Christina Kane-Gibson (left) explains the route the race takes through Caribou's downtown to runner Craig Beaulieu. Credit: Hannah Catlin / St. John Valley Times

CARIBOU, Maine — In the quiet chill of Sunday morning in Caribou, Christine Decker of San Jose, California, took off to run 26.2 miles with nobody watching.

The marathon’s starting ceremony was a chat with the race officials at a folding table in front of the recreation center, and the medals were pre-packaged in gray plastic bags. The participants looked like residents out for a routine morning jog.

Decker was one of a handful of runners who took on the Caribou Marathon, Half Marathon and Relay race course on Sunday despite the official event being canceled earlier in the week. Cary Medical Center, a major sponsor of the race, pulled out of providing medical support volunteers for the marathon in order to handle the increased caseload due to the worsening spread of COVID-19 in Aroostook County.

A yeti mascot standing at the front of the line of the Caribou marathon. Credit: Hannah Catlin / St. John Valley Times

Without the proper support staff, the city could not host the in-person marathon — the second cancellation in as many years. A total of 264 people had signed up for the race. But some runners were undeterred by the change in circumstances. After 18 months of COVID-19 disrupting plans and altering their way of life, going through with the race brought these participants a sense of normalcy and accomplishment.

“Through all of this, running has been kind of a stress reliever,” half marathon runner Nick Flavin said. “If I don’t have a real target, like a race or something to shoot for and train for, then it just kind of falls off and peters out. This is kind of that target.”

Caribou is a unique race — it’s the northeastern-most marathon in the country and a Boston Marathon qualifier, so it winds up on the to-run lists of people across the United States.

Decker is on a mission to finish a marathon in all 50 states. Maine is state no. 31 for her, and she chose Caribou because she prefers running in rural areas where she can get out into the open and away from crowded city streets. She wasn’t about to cancel her trip from California, even though the official race was called off.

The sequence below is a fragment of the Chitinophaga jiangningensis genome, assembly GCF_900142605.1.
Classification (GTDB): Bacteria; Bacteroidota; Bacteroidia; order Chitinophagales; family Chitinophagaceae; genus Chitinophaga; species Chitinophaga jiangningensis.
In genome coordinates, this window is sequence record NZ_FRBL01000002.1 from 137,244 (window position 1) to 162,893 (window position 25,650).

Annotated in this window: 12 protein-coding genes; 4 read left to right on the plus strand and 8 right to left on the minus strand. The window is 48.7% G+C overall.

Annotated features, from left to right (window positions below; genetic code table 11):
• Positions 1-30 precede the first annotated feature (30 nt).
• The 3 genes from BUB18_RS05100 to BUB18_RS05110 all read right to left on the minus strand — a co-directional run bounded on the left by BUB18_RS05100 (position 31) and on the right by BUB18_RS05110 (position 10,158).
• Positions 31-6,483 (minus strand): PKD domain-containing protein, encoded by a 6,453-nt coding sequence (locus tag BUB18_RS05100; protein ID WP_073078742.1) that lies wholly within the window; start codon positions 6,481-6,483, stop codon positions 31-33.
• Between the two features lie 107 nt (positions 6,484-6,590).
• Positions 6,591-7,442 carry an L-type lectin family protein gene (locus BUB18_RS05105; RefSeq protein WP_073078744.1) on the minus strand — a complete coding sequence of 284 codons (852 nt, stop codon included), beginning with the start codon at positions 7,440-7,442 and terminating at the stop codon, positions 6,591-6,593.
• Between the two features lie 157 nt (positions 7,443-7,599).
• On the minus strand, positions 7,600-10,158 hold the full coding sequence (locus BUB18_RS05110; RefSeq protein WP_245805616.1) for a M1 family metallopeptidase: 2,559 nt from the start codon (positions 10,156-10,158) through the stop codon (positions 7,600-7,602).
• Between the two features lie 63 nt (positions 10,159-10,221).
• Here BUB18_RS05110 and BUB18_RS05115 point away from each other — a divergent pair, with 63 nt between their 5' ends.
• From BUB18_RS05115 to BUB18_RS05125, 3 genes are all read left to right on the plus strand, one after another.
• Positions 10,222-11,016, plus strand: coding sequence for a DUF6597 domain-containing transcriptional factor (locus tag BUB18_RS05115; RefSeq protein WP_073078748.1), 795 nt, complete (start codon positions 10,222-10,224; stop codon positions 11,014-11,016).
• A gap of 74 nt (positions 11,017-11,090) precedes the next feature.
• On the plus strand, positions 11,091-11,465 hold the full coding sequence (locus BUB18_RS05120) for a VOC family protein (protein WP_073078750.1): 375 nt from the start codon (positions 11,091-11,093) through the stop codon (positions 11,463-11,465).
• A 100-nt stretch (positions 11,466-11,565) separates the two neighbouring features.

“I have stared at northern Maine for well over a decade,” Decker said. “For me, nowhere is somewhere… it’s something that I choose.”

Another competitor, Craig Beaulieu of Hampden, turned 50 last week and is going to celebrate by running three half marathons in three weeks. Caribou is the first, next is the Flight Deck Half Marathon in Brunswick and then the Maine Half Marathon in Portland the first weekend of October. As of Monday, Brunswick and Portland were still planning to host their in-person races.

Caribou marathon participant Christine Decker (left) and a running partner take off on the first leg of the race course on Sunday morning, despite the cancellation of the official event. Credit: Hannah Catlin / St. John Valley Times

Throughout the morning, runners stopped by the Caribou rec center at the start of the course to park, pick up their T-shirts and medals and in the most unassuming manner possible, tackle a remarkable athletic feat. Others dropped by just to pick up the participation packages for a later run.

People who weren’t able to pick up the packages in person will receive them in the mail in the coming days.

Caribou Events & Marketing Director Christina Kane-Gibson was devastated to cancel the race, but said she supported the decision from Cary Medical Center 100 percent. Although it was a difficult call, the running community is resilient, Kane-Gibson said, and seeing the participants still with smiles on their faces Sunday morning put her mind at ease.

“I’ve lost a lot of sleep in the past couple of days, but I feel like tonight I can just rest. My heart is happier,” Kane-Gibson said. “You can only do what you can do and it feels like everyone understood that.”

Avatar photo

Hannah Catlin

Hannah Catlin is a reporter at the St. John Valley Times/Fiddlehead Focus in Madawaska, Maine.